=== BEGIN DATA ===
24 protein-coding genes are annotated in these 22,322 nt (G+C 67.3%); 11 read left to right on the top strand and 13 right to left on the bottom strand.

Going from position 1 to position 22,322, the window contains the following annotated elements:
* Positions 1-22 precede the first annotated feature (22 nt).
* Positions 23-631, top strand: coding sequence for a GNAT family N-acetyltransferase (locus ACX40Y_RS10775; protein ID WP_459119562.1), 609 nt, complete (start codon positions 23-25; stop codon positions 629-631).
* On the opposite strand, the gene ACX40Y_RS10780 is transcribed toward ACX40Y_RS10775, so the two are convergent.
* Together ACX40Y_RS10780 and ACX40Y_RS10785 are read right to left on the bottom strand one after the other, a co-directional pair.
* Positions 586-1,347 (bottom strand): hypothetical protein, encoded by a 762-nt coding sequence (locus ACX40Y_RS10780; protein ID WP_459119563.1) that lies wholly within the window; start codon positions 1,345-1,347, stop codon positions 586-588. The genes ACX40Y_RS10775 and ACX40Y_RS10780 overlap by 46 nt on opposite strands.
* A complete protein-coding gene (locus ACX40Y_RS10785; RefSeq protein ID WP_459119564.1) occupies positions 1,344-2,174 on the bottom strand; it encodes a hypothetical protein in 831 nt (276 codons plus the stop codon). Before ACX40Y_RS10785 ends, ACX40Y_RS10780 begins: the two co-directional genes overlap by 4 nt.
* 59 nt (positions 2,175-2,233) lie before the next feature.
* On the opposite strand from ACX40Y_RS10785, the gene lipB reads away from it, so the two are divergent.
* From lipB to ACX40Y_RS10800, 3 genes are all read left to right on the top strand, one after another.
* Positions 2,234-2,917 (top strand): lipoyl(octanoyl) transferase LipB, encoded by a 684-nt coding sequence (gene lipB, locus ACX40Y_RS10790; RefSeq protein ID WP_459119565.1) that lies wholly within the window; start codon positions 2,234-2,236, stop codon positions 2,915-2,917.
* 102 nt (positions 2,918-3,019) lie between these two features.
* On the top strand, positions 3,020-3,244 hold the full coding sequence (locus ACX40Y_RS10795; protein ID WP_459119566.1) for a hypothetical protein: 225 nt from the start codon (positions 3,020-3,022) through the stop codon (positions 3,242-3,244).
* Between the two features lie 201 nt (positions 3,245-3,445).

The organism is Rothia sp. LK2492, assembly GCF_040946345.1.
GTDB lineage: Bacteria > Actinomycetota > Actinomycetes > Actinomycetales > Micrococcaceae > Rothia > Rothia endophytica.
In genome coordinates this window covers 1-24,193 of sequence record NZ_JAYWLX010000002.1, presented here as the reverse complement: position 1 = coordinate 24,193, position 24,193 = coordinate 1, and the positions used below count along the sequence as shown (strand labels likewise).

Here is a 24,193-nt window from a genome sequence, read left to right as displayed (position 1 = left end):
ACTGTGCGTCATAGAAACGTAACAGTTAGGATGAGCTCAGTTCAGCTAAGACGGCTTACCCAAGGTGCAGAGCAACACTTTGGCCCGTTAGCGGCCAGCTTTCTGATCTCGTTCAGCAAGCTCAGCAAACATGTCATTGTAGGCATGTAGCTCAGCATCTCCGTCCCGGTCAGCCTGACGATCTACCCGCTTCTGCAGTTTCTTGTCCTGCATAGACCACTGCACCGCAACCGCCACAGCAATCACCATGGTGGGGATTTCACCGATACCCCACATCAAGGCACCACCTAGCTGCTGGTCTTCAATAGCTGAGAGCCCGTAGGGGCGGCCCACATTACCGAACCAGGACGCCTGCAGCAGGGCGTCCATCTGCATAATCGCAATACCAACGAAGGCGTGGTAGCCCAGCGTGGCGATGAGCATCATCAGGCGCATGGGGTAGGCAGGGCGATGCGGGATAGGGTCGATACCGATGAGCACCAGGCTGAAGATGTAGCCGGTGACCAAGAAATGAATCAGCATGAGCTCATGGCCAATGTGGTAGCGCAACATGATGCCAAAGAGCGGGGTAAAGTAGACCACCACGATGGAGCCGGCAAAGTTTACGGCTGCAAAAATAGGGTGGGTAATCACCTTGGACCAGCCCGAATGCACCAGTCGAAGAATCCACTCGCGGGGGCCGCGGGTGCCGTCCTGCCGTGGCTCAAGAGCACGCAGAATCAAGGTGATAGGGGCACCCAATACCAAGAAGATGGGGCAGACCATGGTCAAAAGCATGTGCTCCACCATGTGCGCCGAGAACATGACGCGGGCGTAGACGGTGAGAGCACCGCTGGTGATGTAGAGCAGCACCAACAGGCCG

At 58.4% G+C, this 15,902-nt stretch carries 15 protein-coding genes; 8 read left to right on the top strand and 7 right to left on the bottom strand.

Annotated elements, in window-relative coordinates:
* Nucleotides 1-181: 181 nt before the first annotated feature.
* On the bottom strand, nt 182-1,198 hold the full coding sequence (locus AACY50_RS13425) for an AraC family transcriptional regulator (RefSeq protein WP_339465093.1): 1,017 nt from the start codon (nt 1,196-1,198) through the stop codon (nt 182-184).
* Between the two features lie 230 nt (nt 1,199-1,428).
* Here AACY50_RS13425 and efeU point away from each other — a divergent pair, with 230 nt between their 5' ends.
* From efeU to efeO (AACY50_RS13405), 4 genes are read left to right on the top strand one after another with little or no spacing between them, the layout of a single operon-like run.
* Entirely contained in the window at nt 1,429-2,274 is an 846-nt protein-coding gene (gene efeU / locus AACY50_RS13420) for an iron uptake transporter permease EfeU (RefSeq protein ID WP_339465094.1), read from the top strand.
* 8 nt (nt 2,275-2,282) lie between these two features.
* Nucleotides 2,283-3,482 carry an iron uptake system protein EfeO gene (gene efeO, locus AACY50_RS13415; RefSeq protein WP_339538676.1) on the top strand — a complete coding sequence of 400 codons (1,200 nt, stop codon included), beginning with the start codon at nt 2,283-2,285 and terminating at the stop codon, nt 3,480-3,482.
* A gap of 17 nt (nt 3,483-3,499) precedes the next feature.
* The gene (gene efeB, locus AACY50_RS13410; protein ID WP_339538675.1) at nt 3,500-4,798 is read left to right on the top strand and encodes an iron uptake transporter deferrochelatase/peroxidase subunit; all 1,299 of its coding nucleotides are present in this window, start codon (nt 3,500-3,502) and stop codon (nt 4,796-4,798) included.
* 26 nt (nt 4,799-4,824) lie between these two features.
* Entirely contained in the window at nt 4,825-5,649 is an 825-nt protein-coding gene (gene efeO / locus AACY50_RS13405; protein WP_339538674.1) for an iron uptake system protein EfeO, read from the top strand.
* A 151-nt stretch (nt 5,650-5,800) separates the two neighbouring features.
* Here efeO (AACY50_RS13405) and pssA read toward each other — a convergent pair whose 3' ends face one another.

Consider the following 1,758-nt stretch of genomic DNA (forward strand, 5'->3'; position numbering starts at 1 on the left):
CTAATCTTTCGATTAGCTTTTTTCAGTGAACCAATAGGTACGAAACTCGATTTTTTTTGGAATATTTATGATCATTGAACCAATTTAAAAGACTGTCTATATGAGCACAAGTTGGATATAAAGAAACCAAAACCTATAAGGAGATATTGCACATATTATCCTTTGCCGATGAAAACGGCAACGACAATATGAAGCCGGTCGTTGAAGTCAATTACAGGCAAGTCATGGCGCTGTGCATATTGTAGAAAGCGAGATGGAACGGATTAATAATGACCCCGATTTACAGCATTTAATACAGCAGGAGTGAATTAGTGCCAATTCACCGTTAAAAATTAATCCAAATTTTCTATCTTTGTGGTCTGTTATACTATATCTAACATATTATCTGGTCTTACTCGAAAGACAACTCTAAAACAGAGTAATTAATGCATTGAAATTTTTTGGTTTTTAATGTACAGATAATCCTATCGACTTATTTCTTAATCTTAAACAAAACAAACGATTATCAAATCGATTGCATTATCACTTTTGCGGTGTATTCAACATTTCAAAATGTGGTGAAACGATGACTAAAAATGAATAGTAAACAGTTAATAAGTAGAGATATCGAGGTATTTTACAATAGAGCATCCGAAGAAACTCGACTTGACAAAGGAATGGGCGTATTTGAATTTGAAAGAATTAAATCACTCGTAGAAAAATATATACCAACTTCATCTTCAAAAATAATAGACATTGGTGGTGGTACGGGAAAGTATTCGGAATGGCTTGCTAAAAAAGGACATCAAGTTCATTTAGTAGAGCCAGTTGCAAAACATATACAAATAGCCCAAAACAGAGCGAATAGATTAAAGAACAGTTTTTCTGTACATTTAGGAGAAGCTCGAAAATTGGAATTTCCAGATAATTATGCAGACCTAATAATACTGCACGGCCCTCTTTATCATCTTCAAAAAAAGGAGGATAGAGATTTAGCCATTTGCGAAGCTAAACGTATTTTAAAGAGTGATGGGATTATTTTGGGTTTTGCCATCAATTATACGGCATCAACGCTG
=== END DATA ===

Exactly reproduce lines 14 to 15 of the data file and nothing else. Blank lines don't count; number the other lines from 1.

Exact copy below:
* On the top strand, positions 3,020-3,244 hold the full coding sequence (locus ACX40Y_RS10795; protein ID WP_459119566.1) for a hypothetical protein: 225 nt from the start codon (positions 3,020-3,022) through the stop codon (positions 3,242-3,244).
* Between the two features lie 201 nt (positions 3,245-3,445).